The US and Iran must know their end game – Sultan Mohammed Zakaria

International, Issue

The killing of Iranian General Qassim Suleimani by the United States is an unprecedented step by any measure. This has “tossed a stick of dynamite into a tinderbox,” as the former US Vice President Joe Biden said. The chance of another deadly Middle East war is more likely than ever. General Qassim Suleimani was the commander the Quds Force, a unit in Iran’s Islamic Revolutionary Guard Corps responsible for Iran’s intelligence activities and extraterritorial operations. Over the last four decades, General Suleimani has earned reputations as one of the greatest military strategists of our time, a strategic genius, and a mastermind who created Iran’s pathway to project power well beyond its border. His enemies feared him, but also respected his maneuvering capabilities. The General was a sworn and deadly enemy of the US and its allies for decades. He was well revered by many across and beyond the region. The “legendary” General was killed on 03 January 2020—not by a terrorist attack, but by an order of the head of the US government, who boasted for taking out one of the US’s deadly enemies. What does this mean to what happens next? How can things spiral out of control and what are the costs? How to really deescalate the situation? I have examined various assumptions around these questions.

Escalation and its cost

The Iranian leaders have threatened to take “harsh revenge” for the General Suleimani’s killing. Iran considers the US action as a significant escalation while the US officials claim they killed the General to “deescalate” or to “stop the war”. These are narratives and counter-narratives, but almost all analysts agree that this is a significant incident and some sort of retaliation is simply a matter of time. Is this going to be a cycle of escalation and counter-escalation leading to a full-blown conflict? No one really knows.
For the US, in the event of an Iranian “harsh revenge”, the USA can escalate further by launching a direct attack on Iran—which may end up in a full-scale war. Given the destructive capability of the US military, the conventional Iranian resistance stands little chance. However, that’s where General Suleimani’s doctrine came in. Over the last four decades, General Suleimani had invested his time and resource to develop and nurture a formidable asymmetric warfare capabilities to confront exactly what the situation they are facing today. This is how the Iranians have seemingly distributed their risks across the Middle East. In the face of an all-out war, while the US military will be able to decimate Iranian home front, they are likely to face indirect hostilities and attacks on their bases, military and economic assets and installations spread across the region—in Syria, Iraq, Bahrain, Yemen, Lebanon, Afghanistan, Somalia, and to some extent in Pakistan.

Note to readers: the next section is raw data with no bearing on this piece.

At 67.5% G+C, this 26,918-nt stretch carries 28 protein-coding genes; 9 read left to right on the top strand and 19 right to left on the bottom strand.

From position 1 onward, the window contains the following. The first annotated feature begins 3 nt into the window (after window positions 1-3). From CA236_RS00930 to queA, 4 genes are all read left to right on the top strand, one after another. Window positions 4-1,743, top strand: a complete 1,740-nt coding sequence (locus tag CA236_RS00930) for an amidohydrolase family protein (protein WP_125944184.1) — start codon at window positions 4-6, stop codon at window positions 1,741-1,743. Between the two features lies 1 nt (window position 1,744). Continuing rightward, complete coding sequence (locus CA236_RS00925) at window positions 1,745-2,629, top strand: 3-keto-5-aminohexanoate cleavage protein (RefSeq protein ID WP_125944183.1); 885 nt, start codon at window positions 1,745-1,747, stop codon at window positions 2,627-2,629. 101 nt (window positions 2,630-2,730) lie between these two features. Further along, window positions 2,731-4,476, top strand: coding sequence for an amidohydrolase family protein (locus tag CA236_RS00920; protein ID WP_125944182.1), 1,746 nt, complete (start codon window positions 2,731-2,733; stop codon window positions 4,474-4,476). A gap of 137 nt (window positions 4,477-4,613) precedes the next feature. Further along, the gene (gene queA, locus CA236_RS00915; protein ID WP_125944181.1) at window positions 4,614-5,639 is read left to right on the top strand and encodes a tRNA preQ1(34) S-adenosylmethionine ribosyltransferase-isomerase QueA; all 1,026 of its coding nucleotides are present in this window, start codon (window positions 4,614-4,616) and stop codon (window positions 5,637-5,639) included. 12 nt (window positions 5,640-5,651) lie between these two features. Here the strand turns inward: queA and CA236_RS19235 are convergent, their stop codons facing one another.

In a conventional war game, Iran is no match against the mighty US military machine. However, the US has been proven vulnerable to unconventional guerrilla warfare time and again–from Vietnam to recent case of Iraq and Afghanistan. As the Iranian game plan particularly rests on the latter strategy, the consequence will likely be a protracted war, which could possibly be bloodier than Vietnam war, and costlier than Iraq war. In such a scenario, Americans may soon find them in another decade-long exhaustive war. When they would be able to control the flame, they stand losing too much along the way. Such war of attrition may eventually force the Americans to withdraw from the West Asia and North Africa region. The war may bleed trillions of taxpayers’ dollars, perhaps double the cost of Iraq war (which was $2 trillion). After Iraq war debacle, another such expensive but unproductive venture may significantly hurt the US economy, putting enormous strain on the economy, pushing for budgetary adjustments that may eventually lead to cutting down huge US military budget. All these would mean far less money for the military overhead for more than 800 military bases stretched around the world thus drawing down the presence. Reducing military footprint around the world may follow the waning of global power. The scenario may end up like the “victories” of World War II (WWII) when the Britain and France, together with US and allies, won the war against Germans and the Axis power but lost their colonial projects in Asia and Africa. A devastating, protracted regional war with Iran and its proxies could be such a defining moment for the US and the world history after WWII.